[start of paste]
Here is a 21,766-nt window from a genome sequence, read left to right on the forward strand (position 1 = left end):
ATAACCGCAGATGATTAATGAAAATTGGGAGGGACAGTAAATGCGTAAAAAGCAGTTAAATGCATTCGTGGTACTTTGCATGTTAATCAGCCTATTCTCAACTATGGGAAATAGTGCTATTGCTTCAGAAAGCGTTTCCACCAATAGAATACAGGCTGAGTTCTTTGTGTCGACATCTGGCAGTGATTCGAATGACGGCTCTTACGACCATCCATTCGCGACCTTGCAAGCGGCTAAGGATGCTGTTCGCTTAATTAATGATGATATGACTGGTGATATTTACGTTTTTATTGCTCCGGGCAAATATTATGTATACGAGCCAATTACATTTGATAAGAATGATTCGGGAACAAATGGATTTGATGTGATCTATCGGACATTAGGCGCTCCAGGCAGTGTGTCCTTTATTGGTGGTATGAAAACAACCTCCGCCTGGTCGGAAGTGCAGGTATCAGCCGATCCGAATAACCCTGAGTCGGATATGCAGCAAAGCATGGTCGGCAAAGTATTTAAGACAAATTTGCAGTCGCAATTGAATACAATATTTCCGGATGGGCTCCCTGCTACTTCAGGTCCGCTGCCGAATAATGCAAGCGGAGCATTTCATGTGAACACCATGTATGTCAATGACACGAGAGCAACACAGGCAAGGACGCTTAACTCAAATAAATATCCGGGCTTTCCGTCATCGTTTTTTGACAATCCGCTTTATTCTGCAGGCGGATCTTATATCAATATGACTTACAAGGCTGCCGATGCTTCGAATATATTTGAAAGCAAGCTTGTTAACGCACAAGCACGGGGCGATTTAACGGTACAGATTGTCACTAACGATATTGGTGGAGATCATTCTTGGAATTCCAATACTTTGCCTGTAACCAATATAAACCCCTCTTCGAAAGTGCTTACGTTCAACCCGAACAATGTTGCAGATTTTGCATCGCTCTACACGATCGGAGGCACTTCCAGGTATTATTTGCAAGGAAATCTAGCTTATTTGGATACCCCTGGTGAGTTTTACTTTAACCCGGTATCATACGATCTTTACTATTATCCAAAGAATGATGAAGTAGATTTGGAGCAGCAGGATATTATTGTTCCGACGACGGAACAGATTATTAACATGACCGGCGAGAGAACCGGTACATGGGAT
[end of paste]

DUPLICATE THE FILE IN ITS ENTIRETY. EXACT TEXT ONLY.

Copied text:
Here is a 21,766-nt window from a genome sequence, read left to right on the forward strand (position 1 = left end):
ATAACCGCAGATGATTAATGAAAATTGGGAGGGACAGTAAATGCGTAAAAAGCAGTTAAATGCATTCGTGGTACTTTGCATGTTAATCAGCCTATTCTCAACTATGGGAAATAGTGCTATTGCTTCAGAAAGCGTTTCCACCAATAGAATACAGGCTGAGTTCTTTGTGTCGACATCTGGCAGTGATTCGAATGACGGCTCTTACGACCATCCATTCGCGACCTTGCAAGCGGCTAAGGATGCTGTTCGCTTAATTAATGATGATATGACTGGTGATATTTACGTTTTTATTGCTCCGGGCAAATATTATGTATACGAGCCAATTACATTTGATAAGAATGATTCGGGAACAAATGGATTTGATGTGATCTATCGGACATTAGGCGCTCCAGGCAGTGTGTCCTTTATTGGTGGTATGAAAACAACCTCCGCCTGGTCGGAAGTGCAGGTATCAGCCGATCCGAATAACCCTGAGTCGGATATGCAGCAAAGCATGGTCGGCAAAGTATTTAAGACAAATTTGCAGTCGCAATTGAATACAATATTTCCGGATGGGCTCCCTGCTACTTCAGGTCCGCTGCCGAATAATGCAAGCGGAGCATTTCATGTGAACACCATGTATGTCAATGACACGAGAGCAACACAGGCAAGGACGCTTAACTCAAATAAATATCCGGGCTTTCCGTCATCGTTTTTTGACAATCCGCTTTATTCTGCAGGCGGATCTTATATCAATATGACTTACAAGGCTGCCGATGCTTCGAATATATTTGAAAGCAAGCTTGTTAACGCACAAGCACGGGGCGATTTAACGGTACAGATTGTCACTAACGATATTGGTGGAGATCATTCTTGGAATTCCAATACTTTGCCTGTAACCAATATAAACCCCTCTTCGAAAGTGCTTACGTTCAACCCGAACAATGTTGCAGATTTTGCATCGCTCTACACGATCGGAGGCACTTCCAGGTATTATTTGCAAGGAAATCTAGCTTATTTGGATACCCCTGGTGAGTTTTACTTTAACCCGGTATCATACGATCTTTACTATTATCCAAAGAATGATGAAGTAGATTTGGAGCAGCAGGATATTATTGTTCCGACGACGGAACAGATTATTAACATGACCGGCGAGAGAACCGGTACATGGGAT